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Baton Rouge Diocese easing COVID-19 precautions, will still require masks at mass

4 months 3 weeks 1 day ago Monday, May 03 2021 May 3, 2021 May 03, 2021 4:08 PM May 03, 2021 in News
Source: WBRZ

BATON ROUGE - The city's Catholic Diocese will start easing COVID-19 precautions, Bishop Duca announced in a Monday news release.

Duca plans on lifting his mass dispensation on June 6, signaling a return to church for parishioners. Duca also said that social distancing between parishioners can be reduced, following Gov. Edwards' revisions to state COVID-19 guidelines. He still encourages churches to keep a distance of four feet to six feet between each pew when possible.

Duca said that Catholics with underlying health conditions or safety concerns can continue to consider themselves exempt from the obligation to attend mass.

Masks are still required at all masses.

Duca's full news release can be read below:

With “prayerful and cautious optimism” Bishop Michael Duca has published new directives on social distancing aimed at encouraging more Catholic faithful to worship safely at churches throughout the Diocese of Baton Rouge.

One directive has not changed: Masks will still be required to attend Mass.

The action comes after Gov. John Bel Edwards made revisions last week to state guidelines on masking and other COVID policies.

“Most of the guidelines the governor has modified deal with the wearing of masks in gatherings outside and inside of buildings,” the bishop said. “Each of these is modified depending on the amount and possibility of physical distancing. Of particular importance for gathering in church is the guideline that allows the option to gather at full capacity for Mass if masks are worn. Because it is my desire to be able to invite more of our parishioners back to Mass and have a place for them as they return, I have decided that we will keep the mandate to wear masks and begin to lessen the physical distancing as more parishioners return to church,” he added.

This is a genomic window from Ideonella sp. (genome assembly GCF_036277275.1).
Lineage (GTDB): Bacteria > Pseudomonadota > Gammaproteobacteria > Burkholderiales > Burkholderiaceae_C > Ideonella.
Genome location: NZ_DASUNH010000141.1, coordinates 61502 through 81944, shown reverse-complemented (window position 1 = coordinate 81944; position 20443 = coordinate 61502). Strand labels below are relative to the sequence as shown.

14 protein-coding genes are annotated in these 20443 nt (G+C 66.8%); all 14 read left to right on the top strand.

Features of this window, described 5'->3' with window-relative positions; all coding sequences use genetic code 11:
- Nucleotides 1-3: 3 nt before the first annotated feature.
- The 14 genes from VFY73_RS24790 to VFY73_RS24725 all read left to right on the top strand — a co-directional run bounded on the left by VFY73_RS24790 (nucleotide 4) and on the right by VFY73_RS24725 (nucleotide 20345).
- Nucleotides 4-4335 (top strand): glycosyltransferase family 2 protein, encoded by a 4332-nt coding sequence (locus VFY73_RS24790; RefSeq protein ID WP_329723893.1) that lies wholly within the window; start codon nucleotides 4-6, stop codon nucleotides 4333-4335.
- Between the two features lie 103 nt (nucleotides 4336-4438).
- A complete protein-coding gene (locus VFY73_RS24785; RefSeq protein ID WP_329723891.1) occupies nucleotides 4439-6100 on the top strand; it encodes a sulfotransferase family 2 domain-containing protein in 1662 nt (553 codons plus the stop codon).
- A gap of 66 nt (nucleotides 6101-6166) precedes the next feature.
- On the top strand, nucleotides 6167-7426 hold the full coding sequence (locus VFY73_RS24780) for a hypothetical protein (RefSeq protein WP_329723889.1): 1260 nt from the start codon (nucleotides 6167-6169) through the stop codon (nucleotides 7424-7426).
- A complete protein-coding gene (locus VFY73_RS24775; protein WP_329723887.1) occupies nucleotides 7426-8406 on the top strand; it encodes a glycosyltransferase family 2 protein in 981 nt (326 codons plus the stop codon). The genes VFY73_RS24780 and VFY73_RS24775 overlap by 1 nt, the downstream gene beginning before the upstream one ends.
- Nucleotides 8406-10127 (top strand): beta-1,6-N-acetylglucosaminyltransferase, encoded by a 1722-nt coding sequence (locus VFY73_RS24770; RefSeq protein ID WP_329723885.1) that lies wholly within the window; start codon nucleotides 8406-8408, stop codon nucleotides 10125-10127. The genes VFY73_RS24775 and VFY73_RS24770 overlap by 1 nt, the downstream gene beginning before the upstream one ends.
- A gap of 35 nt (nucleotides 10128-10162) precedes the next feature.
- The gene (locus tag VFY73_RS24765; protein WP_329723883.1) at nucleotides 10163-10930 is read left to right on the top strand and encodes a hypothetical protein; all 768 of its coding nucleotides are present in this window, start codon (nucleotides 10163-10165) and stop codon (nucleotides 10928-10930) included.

The Bishop’s letter, titled Wear Your Mask and Return to Mass!, amplifies and supplements guidelines he sent to priests and deacons on Thursday and provides the date when the dispensation from the requirement to attend Mass will be lifted.


The bishop said, “Since with this change we can accommodate everyone who wishes to return to Mass, I have decided that, as long as we are able to continue to reduce the spread of Covid in our diocese and state, I plan to formally lift the dispensation from the obligation to attend Sunday Mass on June 6, 2021, the Feast of Corpus Christi. This will allow us, with the use of masks, to move to 100% capacity as people return to Mass.”
He did, however, assure Catholics that they should continue to consider themselves exempt from the obligation to attend Mass “if they are unvaccinated, or if they have underlying conditions which make the virus more dangerous, or if they are simply fearful,” he added.


How the new rules are implemented will depend on the size of each parish church, its capacity and its ability to safely accommodate more worshipers as social distancing is reduced. In general, most parishioners will probably see all pews in their churches open for the first time since March of last year.


The bishop said, “While some parishes still use every other pew, especially where they have a large church and a smaller congregation, many others are already using every pew. I encourage all our pastors, where they are able and if the people seem in support, to open all your pews and encourage physical distancing of four to six feet, to begin with, letting the parishioners find their comfort zones.


The bishop also issued a word of caution to the faithful. “In considering these new guidelines,” he said, “I want us to be aware that COVID is still spreading, even if at low and stable levels, and this should be a part of our consideration. To pretend that the danger is completely over could sabotage all the efforts and progress we have made up to this point. Yet with this caution acknowledged, I want to offer for the first time since this pandemic began a more proactive process to bring us all back together in our churches again.”

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